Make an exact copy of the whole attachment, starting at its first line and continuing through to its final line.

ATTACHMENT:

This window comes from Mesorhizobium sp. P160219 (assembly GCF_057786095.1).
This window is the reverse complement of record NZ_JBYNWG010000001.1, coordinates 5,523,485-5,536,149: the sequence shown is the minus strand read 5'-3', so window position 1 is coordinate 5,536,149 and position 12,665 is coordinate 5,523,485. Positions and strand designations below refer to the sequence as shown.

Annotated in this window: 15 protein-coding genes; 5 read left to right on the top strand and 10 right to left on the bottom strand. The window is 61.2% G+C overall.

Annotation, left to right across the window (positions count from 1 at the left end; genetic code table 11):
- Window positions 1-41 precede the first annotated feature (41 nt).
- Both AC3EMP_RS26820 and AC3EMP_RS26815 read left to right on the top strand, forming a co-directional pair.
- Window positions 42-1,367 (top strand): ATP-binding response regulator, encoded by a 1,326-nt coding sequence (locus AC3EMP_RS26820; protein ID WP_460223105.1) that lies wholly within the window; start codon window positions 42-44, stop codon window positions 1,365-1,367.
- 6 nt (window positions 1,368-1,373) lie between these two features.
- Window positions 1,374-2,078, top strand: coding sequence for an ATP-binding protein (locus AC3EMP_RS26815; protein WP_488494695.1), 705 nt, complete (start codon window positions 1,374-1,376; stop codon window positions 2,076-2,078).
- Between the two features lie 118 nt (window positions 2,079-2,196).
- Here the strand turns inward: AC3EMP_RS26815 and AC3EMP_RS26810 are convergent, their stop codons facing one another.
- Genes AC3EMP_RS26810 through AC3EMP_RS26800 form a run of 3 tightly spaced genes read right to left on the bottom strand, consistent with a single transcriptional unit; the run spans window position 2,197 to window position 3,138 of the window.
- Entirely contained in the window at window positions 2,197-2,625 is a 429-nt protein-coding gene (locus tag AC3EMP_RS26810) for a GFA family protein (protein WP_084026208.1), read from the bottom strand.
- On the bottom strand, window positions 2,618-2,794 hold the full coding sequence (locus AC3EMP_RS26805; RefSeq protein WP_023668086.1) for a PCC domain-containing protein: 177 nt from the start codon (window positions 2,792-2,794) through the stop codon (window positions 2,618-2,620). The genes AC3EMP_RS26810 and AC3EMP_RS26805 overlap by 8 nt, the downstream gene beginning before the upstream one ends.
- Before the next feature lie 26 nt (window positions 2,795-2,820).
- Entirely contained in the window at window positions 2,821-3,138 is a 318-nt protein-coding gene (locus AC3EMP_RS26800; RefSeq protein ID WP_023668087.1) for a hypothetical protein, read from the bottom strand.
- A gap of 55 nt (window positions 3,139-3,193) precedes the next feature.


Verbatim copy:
This window comes from Mesorhizobium sp. P160219 (assembly GCF_057786095.1).
This window is the reverse complement of record NZ_JBYNWG010000001.1, coordinates 5,523,485-5,536,149: the sequence shown is the minus strand read 5'-3', so window position 1 is coordinate 5,536,149 and position 12,665 is coordinate 5,523,485. Positions and strand designations below refer to the sequence as shown.

Annotated in this window: 15 protein-coding genes; 5 read left to right on the top strand and 10 right to left on the bottom strand. The window is 61.2% G+C overall.

Annotation, left to right across the window (positions count from 1 at the left end; genetic code table 11):
- Window positions 1-41 precede the first annotated feature (41 nt).
- Both AC3EMP_RS26820 and AC3EMP_RS26815 read left to right on the top strand, forming a co-directional pair.
- Window positions 42-1,367 (top strand): ATP-binding response regulator, encoded by a 1,326-nt coding sequence (locus AC3EMP_RS26820; protein ID WP_460223105.1) that lies wholly within the window; start codon window positions 42-44, stop codon window positions 1,365-1,367.
- 6 nt (window positions 1,368-1,373) lie between these two features.
- Window positions 1,374-2,078, top strand: coding sequence for an ATP-binding protein (locus AC3EMP_RS26815; protein WP_488494695.1), 705 nt, complete (start codon window positions 1,374-1,376; stop codon window positions 2,076-2,078).
- Between the two features lie 118 nt (window positions 2,079-2,196).
- Here the strand turns inward: AC3EMP_RS26815 and AC3EMP_RS26810 are convergent, their stop codons facing one another.
- Genes AC3EMP_RS26810 through AC3EMP_RS26800 form a run of 3 tightly spaced genes read right to left on the bottom strand, consistent with a single transcriptional unit; the run spans window position 2,197 to window position 3,138 of the window.
- Entirely contained in the window at window positions 2,197-2,625 is a 429-nt protein-coding gene (locus tag AC3EMP_RS26810) for a GFA family protein (protein WP_084026208.1), read from the bottom strand.
- On the bottom strand, window positions 2,618-2,794 hold the full coding sequence (locus AC3EMP_RS26805; RefSeq protein WP_023668086.1) for a PCC domain-containing protein: 177 nt from the start codon (window positions 2,792-2,794) through the stop codon (window positions 2,618-2,620). The genes AC3EMP_RS26810 and AC3EMP_RS26805 overlap by 8 nt, the downstream gene beginning before the upstream one ends.
- Before the next feature lie 26 nt (window positions 2,795-2,820).
- Entirely contained in the window at window positions 2,821-3,138 is a 318-nt protein-coding gene (locus AC3EMP_RS26800; RefSeq protein ID WP_023668087.1) for a hypothetical protein, read from the bottom strand.
- A gap of 55 nt (window positions 3,139-3,193) precedes the next feature.